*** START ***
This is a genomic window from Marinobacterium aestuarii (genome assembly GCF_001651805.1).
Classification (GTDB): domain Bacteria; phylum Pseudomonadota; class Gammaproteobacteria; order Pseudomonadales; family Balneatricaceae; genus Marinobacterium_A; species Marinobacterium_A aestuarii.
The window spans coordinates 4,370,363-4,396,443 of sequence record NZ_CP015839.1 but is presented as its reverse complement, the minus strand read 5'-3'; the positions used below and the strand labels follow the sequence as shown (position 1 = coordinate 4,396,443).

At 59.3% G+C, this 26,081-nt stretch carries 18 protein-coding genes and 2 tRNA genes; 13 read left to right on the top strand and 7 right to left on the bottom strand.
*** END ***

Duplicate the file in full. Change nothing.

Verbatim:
This is a genomic window from Marinobacterium aestuarii (genome assembly GCF_001651805.1).
Classification (GTDB): domain Bacteria; phylum Pseudomonadota; class Gammaproteobacteria; order Pseudomonadales; family Balneatricaceae; genus Marinobacterium_A; species Marinobacterium_A aestuarii.
The window spans coordinates 4,370,363-4,396,443 of sequence record NZ_CP015839.1 but is presented as its reverse complement, the minus strand read 5'-3'; the positions used below and the strand labels follow the sequence as shown (position 1 = coordinate 4,396,443).

At 59.3% G+C, this 26,081-nt stretch carries 18 protein-coding genes and 2 tRNA genes; 13 read left to right on the top strand and 7 right to left on the bottom strand.